Reginald Rose (December 11, 1920 – April 19, 2002) was an American film and television writer, most widely known for his work in the early years of television drama. He wrote about controversial social and political issues. His realistic approach was particularly influential in the anthology programs of the 1950s.
Rose is best known for his courtroom drama Twelve Angry Men, exploring the members of a jury in a murder trial. It was adapted for a film of the same name, directed by Sidney Lumet and released in 1957.
Rose was born in Manhattan, the son of Alice (née Obendorfer) and William Rose, a lawyer. Rose attended Townsend High School and briefly attended City College (now part of the City University of New York). He served in the U.S. Army during World War II, from 1942-46, where he was promoted to first lieutenant.
Rose married Barbara Langbart in 1943, with whom he had four children. After they divorced, he married Ellen McLaughlin (not the playwright and actress) in 1963, with whom he had two children.
He sold Bus to Nowhere, his first teleplay, in 1950 to the live dramatic anthology program Studio One. They bought his play, Twelve Angry Men, four years later. This latter drama, set entirely in a room where a jury is deliberating the fate of a teenage boy accused of murder, was inspired by Rose's service on a similar trial. The play later was adapted as the 1957 film of the same name, directed by Sidney Lumet.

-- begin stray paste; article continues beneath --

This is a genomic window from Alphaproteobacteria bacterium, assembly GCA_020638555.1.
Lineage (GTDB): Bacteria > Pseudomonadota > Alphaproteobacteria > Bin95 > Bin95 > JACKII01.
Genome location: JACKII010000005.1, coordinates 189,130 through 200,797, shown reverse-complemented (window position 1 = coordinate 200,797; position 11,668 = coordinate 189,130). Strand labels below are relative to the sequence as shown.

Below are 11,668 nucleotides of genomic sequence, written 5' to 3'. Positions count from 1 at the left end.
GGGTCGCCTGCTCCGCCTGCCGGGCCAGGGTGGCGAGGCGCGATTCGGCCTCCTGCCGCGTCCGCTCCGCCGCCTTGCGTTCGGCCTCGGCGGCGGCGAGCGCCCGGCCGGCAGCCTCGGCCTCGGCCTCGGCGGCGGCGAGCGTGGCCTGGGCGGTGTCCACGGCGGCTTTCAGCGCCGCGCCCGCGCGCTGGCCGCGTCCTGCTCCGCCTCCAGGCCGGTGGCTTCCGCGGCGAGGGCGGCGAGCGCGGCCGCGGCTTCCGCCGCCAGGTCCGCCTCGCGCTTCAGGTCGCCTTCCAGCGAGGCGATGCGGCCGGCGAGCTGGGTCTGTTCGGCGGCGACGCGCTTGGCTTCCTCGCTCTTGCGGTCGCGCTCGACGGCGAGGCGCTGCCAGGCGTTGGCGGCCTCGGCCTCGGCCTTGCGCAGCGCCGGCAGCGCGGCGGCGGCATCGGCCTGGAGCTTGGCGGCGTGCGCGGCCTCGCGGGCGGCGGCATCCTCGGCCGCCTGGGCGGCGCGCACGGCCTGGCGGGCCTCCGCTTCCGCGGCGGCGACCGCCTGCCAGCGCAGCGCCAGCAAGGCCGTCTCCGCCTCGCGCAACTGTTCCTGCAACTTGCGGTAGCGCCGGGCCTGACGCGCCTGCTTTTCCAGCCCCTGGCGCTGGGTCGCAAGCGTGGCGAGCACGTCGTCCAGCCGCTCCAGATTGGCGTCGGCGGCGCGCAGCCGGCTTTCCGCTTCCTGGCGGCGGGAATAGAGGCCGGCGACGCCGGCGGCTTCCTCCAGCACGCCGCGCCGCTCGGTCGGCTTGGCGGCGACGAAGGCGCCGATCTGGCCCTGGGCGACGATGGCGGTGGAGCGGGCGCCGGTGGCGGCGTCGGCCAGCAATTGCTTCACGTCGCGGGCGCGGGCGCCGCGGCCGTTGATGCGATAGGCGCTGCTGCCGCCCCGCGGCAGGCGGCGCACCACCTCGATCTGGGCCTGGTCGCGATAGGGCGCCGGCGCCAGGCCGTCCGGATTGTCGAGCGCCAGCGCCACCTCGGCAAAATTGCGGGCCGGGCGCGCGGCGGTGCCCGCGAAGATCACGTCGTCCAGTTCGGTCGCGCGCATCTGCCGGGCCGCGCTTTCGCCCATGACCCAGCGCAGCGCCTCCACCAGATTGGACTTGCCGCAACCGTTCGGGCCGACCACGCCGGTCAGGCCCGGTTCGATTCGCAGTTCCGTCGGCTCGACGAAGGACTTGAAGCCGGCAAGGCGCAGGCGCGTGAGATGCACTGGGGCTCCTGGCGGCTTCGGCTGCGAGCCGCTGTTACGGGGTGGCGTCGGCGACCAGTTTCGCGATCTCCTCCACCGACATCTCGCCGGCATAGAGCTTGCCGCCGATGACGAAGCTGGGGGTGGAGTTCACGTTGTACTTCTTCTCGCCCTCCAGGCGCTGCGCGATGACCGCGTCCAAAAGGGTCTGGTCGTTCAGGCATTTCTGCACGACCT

Rose said about his own jury service: "It was such an impressive, solemn setting in a great big wood-paneled courtroom, with a silver-haired judge, it knocked me out. I was overwhelmed. I was on a jury for a manslaughter case, and we got into this terrific, furious, eight-hour argument in the jury room. I was writing one-hour dramas for Studio One then, and I thought, wow, what a setting for a drama."
Rose received an Emmy for his teleplay Twelve Angry Men and an Oscar nomination for its 1957 feature-length film adaptation. From 1950 to 1960, Rose wrote for all three of the major broadcast networks. In 1961 he created and wrote for The Defenders. The weekly courtroom drama was spun off from one of Rose's episodes of Studio One. The Defenders won two Emmy awards for his dramatic writing.
His teleplay The Incredible World of Horace Ford was the basis for a 1963 episode of the television series The Twilight Zone. It starred Pat Hingle, Nan Martin, and Ruth White. The episode was broadcast on CBS on April 18, 1963, as Episode 15 of Season Four. The theme was how individuals glorify the past by repressing and exercising censorship of the negative aspects: we remember the good while we forget the bad. The teleplay had originally been produced in 1955 as a Studio One episode.
Rose wrote screenplays for many dramas, beginning with Crime in the Streets (1956), an adaptation of his 1955 teleplay for The Elgin Hour. He made four movies with British producer Euan Lloyd: The Wild Geese, The Sea Wolves, Who Dares Wins and Wild Geese II.